Braga in 2000 is now in force. This demands Cargill to conduct an Environmental
Impacts Assessment (EIA) to regulate the functioning of its grain port,
constructed at the margins of Tapajos river in Santarem, in the West of Para
state. The injunction was addressed to the State Secretariat of Science,
Technology and Environment (SECTAM) and it prohibited SECTAM from granting any
further authorization for the functioning of Cargill?s port without the
approval of an EIA.

Follows the step-by-step of what has happened during the legal battle on
Cargill’s port in Santarem:

1. The judicial process had an injunction back in 2000. This injunction is an
urgent decision, quickly issued to avoid prejudice to the civil society. In
this case, it was granted to suspend the authorization for the functioning of
Cargill’s port without the approval of an Environmental Impact Assessment

2. Cargill presented seven appeals from this injunction, but was defeated in
every instance for the last seven years. In the Brazilian Judiciary, the
appeals can have suspensive effect, which means that the decision that is
subject of dispute is not valid while the appeal is being judged. Therefore,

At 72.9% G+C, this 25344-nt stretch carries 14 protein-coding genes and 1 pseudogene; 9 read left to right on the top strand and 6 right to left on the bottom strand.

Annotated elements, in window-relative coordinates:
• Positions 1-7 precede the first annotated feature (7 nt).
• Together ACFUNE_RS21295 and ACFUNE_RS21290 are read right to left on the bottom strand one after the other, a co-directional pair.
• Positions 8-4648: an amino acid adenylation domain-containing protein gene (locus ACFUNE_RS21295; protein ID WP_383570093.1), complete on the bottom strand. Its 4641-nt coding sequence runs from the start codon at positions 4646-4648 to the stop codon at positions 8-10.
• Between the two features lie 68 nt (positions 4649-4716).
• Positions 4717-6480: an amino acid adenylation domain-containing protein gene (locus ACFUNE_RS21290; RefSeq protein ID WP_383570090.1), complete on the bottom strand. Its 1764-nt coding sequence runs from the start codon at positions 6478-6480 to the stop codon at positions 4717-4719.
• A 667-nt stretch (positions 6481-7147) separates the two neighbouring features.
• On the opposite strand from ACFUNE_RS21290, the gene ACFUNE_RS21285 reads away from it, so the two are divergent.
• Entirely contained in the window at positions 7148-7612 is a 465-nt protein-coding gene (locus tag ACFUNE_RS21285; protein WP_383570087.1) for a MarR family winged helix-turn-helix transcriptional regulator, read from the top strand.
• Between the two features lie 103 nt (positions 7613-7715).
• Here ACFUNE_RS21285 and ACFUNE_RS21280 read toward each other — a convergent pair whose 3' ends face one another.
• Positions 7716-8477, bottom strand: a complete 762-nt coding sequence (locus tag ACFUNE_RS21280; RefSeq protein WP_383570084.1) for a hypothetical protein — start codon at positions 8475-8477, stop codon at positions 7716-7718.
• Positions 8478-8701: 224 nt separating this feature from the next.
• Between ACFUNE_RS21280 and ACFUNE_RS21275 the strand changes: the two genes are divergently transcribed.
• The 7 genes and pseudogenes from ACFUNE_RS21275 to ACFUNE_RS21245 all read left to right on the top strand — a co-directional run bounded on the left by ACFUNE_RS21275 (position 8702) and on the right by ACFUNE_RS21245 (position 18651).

even with a contrary decision from the Judiciary, Cargill could get
authorization and constructed the port.

3. The existence of an appeal does not stop its normal course through the legal
channels. And following its normal course, this process got its sentence in
2004, from Judge Fabiano Verli, of Federal Justice in Santarem, condemning
Cargill to conduct an EIA. This decision was considered conclusive because it
analyses the merit of the issue.

4. Cargill appealed against the sentece, with a civil injunction which is still
to be analysed by the Tribunal Regional Federal da 1ª Região (high court, but
not the highest). Meanwhile the 2004 sentence is still to be judged, the 2000
injunction is in force.

5. As Cargill has lost all appeals against the injunction, which was judged in
February 2006, its content must now be complied with. The Federal Ministry of
Public Prosecution was notified in January 2007 and, therefore, requested the
Brazilian Environmental Agency, IBAMA (on the 26th February), to inspect
Cargill?s terminal in Santarem.

The Federal Ministry of Public Prosecution yet confirms that no impact
assessment of any kind was conducted for the construction of Cargill’s port.
At the time the company requested a license, it did presented a Environmental
Control Plan (PCA), which is more used to prevent accidents and it is not
appropriate for high impacts activities, according to the Brazilian
legislation. The understanding that the PCA is not adequate and, therefore, the
EIA is necessary was acclaimed by all judges that analysed the issue.